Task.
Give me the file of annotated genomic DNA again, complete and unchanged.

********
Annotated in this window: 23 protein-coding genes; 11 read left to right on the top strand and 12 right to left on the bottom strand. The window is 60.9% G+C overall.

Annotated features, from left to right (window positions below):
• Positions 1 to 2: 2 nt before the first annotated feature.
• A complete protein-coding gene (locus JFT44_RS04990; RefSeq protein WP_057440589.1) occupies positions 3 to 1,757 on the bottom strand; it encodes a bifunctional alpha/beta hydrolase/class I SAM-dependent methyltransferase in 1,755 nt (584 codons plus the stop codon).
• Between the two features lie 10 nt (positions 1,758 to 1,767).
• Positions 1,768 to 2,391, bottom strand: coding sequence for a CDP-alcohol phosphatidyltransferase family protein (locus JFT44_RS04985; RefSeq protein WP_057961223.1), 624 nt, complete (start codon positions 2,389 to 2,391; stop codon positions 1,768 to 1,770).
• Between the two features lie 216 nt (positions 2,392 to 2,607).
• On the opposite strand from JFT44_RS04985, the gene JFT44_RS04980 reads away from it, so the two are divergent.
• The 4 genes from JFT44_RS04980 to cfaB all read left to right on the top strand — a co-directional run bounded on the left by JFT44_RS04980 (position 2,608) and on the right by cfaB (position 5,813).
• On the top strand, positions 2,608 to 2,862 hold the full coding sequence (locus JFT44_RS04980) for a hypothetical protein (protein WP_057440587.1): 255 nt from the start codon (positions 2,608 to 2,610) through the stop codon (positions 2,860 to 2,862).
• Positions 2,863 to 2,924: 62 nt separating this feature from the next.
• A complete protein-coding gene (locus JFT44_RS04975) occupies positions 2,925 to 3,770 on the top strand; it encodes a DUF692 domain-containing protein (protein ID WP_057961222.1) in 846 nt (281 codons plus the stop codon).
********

Annotated in this window: 23 protein-coding genes; 11 read left to right on the top strand and 12 right to left on the bottom strand. The window is 60.9% G+C overall.

Annotated features, from left to right (window positions below):
• Positions 1 to 2: 2 nt before the first annotated feature.
• A complete protein-coding gene (locus JFT44_RS04990; RefSeq protein WP_057440589.1) occupies positions 3 to 1,757 on the bottom strand; it encodes a bifunctional alpha/beta hydrolase/class I SAM-dependent methyltransferase in 1,755 nt (584 codons plus the stop codon).
• Between the two features lie 10 nt (positions 1,758 to 1,767).
• Positions 1,768 to 2,391, bottom strand: coding sequence for a CDP-alcohol phosphatidyltransferase family protein (locus JFT44_RS04985; RefSeq protein WP_057961223.1), 624 nt, complete (start codon positions 2,389 to 2,391; stop codon positions 1,768 to 1,770).
• Between the two features lie 216 nt (positions 2,392 to 2,607).
• On the opposite strand from JFT44_RS04985, the gene JFT44_RS04980 reads away from it, so the two are divergent.
• The 4 genes from JFT44_RS04980 to cfaB all read left to right on the top strand — a co-directional run bounded on the left by JFT44_RS04980 (position 2,608) and on the right by cfaB (position 5,813).
• On the top strand, positions 2,608 to 2,862 hold the full coding sequence (locus JFT44_RS04980) for a hypothetical protein (protein WP_057440587.1): 255 nt from the start codon (positions 2,608 to 2,610) through the stop codon (positions 2,860 to 2,862).
• Positions 2,863 to 2,924: 62 nt separating this feature from the next.
• A complete protein-coding gene (locus JFT44_RS04975) occupies positions 2,925 to 3,770 on the top strand; it encodes a DUF692 domain-containing protein (protein ID WP_057961222.1) in 846 nt (281 codons plus the stop codon).